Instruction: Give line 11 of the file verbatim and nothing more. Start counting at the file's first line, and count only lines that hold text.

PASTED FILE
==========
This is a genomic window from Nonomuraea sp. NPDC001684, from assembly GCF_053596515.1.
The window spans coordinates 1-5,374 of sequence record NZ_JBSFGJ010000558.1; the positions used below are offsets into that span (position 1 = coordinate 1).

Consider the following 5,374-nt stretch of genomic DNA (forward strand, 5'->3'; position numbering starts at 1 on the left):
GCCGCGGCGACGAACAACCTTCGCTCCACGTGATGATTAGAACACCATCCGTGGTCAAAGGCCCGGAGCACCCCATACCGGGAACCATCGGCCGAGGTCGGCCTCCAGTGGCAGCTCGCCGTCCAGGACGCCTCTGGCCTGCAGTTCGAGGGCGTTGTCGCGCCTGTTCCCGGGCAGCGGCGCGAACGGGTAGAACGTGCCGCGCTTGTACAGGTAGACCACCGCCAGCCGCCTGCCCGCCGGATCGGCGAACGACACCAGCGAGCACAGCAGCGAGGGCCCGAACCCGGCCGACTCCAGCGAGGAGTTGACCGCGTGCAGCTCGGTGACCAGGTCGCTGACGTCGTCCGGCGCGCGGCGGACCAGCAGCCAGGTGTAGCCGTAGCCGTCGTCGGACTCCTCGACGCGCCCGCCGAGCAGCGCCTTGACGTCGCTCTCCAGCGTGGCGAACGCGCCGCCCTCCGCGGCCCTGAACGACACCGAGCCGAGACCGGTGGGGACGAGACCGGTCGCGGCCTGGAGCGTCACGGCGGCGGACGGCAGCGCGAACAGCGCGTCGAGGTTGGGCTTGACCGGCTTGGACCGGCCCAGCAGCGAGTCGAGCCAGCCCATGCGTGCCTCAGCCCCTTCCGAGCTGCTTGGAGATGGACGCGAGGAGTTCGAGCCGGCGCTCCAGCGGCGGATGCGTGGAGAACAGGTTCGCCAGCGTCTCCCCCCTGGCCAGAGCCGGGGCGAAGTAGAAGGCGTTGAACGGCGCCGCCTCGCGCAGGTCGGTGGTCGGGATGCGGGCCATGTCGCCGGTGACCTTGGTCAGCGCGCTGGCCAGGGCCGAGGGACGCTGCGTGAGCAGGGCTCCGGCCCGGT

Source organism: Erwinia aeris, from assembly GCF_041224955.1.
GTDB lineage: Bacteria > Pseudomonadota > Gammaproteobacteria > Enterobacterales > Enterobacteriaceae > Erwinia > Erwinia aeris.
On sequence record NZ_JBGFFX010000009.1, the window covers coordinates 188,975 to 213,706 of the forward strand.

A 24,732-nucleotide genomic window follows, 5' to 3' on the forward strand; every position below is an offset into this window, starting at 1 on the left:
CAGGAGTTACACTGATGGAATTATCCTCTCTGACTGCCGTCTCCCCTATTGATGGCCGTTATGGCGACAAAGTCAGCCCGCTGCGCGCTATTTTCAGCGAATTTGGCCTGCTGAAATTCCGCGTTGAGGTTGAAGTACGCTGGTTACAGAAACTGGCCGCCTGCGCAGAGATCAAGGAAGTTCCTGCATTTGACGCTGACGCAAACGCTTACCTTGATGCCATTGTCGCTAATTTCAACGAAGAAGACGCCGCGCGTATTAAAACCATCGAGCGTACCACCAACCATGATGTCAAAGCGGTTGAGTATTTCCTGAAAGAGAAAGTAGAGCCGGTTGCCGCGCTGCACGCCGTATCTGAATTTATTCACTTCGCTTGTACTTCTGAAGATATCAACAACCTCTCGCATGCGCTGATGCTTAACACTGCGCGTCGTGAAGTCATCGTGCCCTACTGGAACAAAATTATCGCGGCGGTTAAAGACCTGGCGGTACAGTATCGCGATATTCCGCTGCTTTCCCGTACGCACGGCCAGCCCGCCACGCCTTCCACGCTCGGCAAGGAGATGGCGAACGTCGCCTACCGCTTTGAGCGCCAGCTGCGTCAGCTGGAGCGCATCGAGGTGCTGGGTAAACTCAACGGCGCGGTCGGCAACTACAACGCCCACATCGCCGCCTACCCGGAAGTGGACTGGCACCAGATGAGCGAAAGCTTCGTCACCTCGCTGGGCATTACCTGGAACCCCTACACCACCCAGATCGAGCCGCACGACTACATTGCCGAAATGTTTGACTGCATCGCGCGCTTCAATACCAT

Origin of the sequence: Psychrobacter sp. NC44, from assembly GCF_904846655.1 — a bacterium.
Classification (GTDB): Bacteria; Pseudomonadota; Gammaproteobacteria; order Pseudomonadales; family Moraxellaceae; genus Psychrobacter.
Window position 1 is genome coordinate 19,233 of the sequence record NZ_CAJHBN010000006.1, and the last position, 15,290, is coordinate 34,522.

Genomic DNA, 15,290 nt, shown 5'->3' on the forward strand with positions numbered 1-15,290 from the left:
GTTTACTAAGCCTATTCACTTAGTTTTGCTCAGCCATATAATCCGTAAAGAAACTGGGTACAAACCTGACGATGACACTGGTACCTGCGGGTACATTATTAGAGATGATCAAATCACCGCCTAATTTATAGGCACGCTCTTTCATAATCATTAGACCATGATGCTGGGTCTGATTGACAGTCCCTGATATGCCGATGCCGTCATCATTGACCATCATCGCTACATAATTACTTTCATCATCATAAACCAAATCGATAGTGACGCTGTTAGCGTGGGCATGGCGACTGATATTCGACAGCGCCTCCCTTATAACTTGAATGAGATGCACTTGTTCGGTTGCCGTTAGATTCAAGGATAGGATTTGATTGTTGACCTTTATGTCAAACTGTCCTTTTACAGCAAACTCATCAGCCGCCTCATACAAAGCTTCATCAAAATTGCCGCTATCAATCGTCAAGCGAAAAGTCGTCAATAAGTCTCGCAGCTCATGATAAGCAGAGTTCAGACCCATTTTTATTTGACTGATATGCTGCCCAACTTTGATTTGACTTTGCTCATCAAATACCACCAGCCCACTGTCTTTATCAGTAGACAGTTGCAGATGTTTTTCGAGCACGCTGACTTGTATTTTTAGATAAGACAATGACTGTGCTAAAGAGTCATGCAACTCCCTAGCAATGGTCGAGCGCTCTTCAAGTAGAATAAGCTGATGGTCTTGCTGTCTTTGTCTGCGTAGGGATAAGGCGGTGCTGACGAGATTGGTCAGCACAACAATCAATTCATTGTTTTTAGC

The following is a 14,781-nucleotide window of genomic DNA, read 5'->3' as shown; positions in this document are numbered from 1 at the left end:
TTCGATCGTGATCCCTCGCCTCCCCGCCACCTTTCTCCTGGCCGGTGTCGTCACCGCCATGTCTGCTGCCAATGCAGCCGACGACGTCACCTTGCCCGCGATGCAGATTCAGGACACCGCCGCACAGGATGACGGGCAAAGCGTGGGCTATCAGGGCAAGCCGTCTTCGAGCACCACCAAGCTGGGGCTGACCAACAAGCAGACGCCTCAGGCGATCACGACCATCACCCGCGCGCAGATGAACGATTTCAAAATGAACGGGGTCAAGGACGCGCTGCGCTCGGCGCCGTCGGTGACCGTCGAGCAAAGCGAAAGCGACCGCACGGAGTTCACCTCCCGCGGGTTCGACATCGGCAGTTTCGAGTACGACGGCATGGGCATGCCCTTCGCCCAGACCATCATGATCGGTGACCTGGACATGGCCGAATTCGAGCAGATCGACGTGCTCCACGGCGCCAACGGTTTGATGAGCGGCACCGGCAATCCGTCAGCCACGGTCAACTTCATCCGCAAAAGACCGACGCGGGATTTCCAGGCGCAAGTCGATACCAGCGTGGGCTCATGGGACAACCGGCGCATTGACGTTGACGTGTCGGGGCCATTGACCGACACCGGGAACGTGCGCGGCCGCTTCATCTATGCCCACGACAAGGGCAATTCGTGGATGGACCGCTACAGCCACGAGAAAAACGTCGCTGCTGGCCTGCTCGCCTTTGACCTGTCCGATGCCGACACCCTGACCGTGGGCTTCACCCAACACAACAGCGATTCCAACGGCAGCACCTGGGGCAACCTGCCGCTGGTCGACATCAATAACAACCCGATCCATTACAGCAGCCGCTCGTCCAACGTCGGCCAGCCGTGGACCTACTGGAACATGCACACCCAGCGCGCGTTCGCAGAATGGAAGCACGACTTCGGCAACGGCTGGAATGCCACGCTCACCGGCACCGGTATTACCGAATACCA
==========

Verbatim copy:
Classification (GTDB): Bacteria; Pseudomonadota; Gammaproteobacteria; order Pseudomonadales; family Moraxellaceae; genus Psychrobacter.